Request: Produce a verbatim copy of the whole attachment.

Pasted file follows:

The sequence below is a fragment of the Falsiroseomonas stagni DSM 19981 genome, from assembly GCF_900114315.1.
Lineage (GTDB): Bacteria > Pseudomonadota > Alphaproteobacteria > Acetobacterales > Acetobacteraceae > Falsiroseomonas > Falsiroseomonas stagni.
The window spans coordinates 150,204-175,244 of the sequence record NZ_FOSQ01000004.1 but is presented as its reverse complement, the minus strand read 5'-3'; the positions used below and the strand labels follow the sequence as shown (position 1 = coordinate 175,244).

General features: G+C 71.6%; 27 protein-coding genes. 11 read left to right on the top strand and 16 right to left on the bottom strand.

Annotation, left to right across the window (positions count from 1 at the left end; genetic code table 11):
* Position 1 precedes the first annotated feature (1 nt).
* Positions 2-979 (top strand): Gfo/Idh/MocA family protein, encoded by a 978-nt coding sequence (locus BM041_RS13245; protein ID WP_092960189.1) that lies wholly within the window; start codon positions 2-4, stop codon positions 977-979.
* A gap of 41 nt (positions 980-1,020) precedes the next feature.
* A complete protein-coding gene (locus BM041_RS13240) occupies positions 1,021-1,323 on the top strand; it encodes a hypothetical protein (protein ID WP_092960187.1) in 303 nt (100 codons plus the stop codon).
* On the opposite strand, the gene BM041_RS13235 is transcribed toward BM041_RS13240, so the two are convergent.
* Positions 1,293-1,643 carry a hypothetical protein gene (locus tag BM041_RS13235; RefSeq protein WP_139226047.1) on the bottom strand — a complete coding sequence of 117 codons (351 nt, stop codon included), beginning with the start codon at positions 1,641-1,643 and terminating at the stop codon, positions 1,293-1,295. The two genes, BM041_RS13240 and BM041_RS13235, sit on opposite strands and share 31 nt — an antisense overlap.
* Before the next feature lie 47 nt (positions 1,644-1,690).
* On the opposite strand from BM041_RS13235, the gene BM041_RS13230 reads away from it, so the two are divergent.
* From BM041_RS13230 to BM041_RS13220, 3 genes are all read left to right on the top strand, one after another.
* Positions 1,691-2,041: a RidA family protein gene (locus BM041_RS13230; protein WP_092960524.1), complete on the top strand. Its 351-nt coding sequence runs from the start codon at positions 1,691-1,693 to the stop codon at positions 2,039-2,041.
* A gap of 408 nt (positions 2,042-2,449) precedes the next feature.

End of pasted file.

The sequence below is a fragment of the Falsiroseomonas stagni DSM 19981 genome, from assembly GCF_900114315.1.
Lineage (GTDB): Bacteria > Pseudomonadota > Alphaproteobacteria > Acetobacterales > Acetobacteraceae > Falsiroseomonas > Falsiroseomonas stagni.
The window spans coordinates 150,204-175,244 of the sequence record NZ_FOSQ01000004.1 but is presented as its reverse complement, the minus strand read 5'-3'; the positions used below and the strand labels follow the sequence as shown (position 1 = coordinate 175,244).

General features: G+C 71.6%; 27 protein-coding genes. 11 read left to right on the top strand and 16 right to left on the bottom strand.

Annotation, left to right across the window (positions count from 1 at the left end; genetic code table 11):
* Position 1 precedes the first annotated feature (1 nt).
* Positions 2-979 (top strand): Gfo/Idh/MocA family protein, encoded by a 978-nt coding sequence (locus BM041_RS13245; protein ID WP_092960189.1) that lies wholly within the window; start codon positions 2-4, stop codon positions 977-979.
* A gap of 41 nt (positions 980-1,020) precedes the next feature.
* A complete protein-coding gene (locus BM041_RS13240) occupies positions 1,021-1,323 on the top strand; it encodes a hypothetical protein (protein ID WP_092960187.1) in 303 nt (100 codons plus the stop codon).
* On the opposite strand, the gene BM041_RS13235 is transcribed toward BM041_RS13240, so the two are convergent.
* Positions 1,293-1,643 carry a hypothetical protein gene (locus tag BM041_RS13235; RefSeq protein WP_139226047.1) on the bottom strand — a complete coding sequence of 117 codons (351 nt, stop codon included), beginning with the start codon at positions 1,641-1,643 and terminating at the stop codon, positions 1,293-1,295. The two genes, BM041_RS13240 and BM041_RS13235, sit on opposite strands and share 31 nt — an antisense overlap.
* Before the next feature lie 47 nt (positions 1,644-1,690).
* On the opposite strand from BM041_RS13235, the gene BM041_RS13230 reads away from it, so the two are divergent.
* From BM041_RS13230 to BM041_RS13220, 3 genes are all read left to right on the top strand, one after another.
* Positions 1,691-2,041: a RidA family protein gene (locus BM041_RS13230; protein WP_092960524.1), complete on the top strand. Its 351-nt coding sequence runs from the start codon at positions 1,691-1,693 to the stop codon at positions 2,039-2,041.
* A gap of 408 nt (positions 2,042-2,449) precedes the next feature.